Wednesday, September 23, 2009

How to Decorate Like it's 1956, part 1

Tucked away in Fire Farm's library is Better Homes and Gardens Decorating Book, published in 1956. While the book covers all areas of home decorating, our favorite chapter is (can you guess?) Chapter 7: Lighting.

Because we found it so delightful (and sometimes insightful), we've decided to post excerpts from it periodically here on our blog. This week's nugget of mid-century widsom is found in the chapter introduction: "Balance your lighting so that every part of the room has the same cheerful glow--and arrange contrasts for drama."

Chapter 7: Lighting

Wake up your home with lighting
"Good lighting is decorating's third dimension. It's easy to plan lighting to make the most of color and furniture arrangement. Here are 26 pages of illustrations, ideas, and suggestions."

See better . . . see beauty
Light for better vision
"The most important concept of good lighting is that it should help you see better. Place lamps, fixtures so that there is no glare to disturb, no dark areas to strain. At every chair should be a lamp that is high enough to cast a glow over reading material held in the lap. Survey your family's hobbies and habits. Plan specific lighting for children's study and play, for card playing, reading in bed, shaving and make-up, work, and sewing.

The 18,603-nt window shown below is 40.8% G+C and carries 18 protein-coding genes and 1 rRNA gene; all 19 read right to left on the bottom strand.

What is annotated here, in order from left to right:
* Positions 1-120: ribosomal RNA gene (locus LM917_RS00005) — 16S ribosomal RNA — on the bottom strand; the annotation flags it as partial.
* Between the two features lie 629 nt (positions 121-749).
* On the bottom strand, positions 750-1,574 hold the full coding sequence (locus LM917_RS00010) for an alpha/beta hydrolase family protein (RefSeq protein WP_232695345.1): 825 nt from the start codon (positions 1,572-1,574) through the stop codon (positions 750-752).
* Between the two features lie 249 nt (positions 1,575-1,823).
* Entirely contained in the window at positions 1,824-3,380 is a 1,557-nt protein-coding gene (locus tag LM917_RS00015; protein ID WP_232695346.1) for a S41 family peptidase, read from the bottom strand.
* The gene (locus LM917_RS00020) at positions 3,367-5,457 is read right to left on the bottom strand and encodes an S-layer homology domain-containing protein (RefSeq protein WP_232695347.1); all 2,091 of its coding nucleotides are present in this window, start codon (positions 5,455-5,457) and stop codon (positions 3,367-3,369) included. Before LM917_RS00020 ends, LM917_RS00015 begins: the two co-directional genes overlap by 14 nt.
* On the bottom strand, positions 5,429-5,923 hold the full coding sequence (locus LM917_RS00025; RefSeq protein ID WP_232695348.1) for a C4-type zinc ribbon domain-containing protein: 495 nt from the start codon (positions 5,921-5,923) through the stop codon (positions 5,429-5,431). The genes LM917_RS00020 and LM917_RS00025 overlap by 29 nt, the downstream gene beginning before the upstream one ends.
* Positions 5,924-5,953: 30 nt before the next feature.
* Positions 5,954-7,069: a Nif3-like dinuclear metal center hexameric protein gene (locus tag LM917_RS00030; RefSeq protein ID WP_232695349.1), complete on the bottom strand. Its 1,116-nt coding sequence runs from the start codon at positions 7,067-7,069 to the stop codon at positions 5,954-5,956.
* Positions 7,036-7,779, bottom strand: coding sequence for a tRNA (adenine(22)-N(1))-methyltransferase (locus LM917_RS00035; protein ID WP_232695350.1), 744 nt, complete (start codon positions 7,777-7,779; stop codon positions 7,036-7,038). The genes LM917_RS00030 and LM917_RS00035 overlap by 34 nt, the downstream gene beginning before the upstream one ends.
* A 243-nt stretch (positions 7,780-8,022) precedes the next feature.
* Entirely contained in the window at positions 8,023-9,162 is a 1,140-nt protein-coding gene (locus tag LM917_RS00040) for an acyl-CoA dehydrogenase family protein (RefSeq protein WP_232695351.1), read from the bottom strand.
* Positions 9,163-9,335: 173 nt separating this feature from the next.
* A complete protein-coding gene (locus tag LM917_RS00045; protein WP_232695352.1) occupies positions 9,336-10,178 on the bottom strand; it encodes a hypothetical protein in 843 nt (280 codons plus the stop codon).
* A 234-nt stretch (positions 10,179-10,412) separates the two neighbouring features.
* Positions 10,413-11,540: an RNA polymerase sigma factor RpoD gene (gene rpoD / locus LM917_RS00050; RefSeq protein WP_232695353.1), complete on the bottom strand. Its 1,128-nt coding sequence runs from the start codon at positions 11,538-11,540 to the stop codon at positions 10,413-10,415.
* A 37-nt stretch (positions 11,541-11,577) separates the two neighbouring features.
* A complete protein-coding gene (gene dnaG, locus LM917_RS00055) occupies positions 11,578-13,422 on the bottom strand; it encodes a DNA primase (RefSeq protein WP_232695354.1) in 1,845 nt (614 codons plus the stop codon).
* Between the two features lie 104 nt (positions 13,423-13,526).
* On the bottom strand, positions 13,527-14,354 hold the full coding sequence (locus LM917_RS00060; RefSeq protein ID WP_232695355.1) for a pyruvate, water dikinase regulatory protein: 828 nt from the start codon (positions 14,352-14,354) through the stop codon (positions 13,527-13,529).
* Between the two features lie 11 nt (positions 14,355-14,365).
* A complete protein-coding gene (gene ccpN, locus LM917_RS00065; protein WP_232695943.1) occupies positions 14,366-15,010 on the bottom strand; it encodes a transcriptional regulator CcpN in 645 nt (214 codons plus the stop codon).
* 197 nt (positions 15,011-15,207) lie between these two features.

Enjoy your decorating
You've spent hours in matching colors, in planning arrangements, in making your home more beautiful. Plan your lighting so that you can enjoy this beauty day or night. Balance your lighting so that every part of the room has the same cheerful glow--and arrange contrasts for drama. If your walls are dark, compensate with more and bigger lamps, brighter bulbs. Spotlight important accessories and wall decorations to make the most of them. Select materials under the same lighting by which they will be seen in the home."

[Better Homes and Gardens Decorating Book. Des Moines, IA: Meredith Publishing Company, 1956. Print.]

Thursday, September 17, 2009

Parnassus by Seasons

The Parnassus outdoor sculpture incorporates solar cells, rechargeable batteries and LEDs with fine metal cloth mesh, capturing solar energy by day so that it can shine into the night. Over time, the untreated mesh takes on a natural patina that well suits the surrounding rural environment.

The above sequence of images was taken over the span of a year.

What do you think? Have a comment?
Click "Leave a comment" below.

Tuesday, September 8, 2009

Rose Light Transition

This video shows the transition between the fluorescent perimeter cove lighting and halogen down-spot lighting on Fire Farm's Project 2204.

Click here to go to the project page.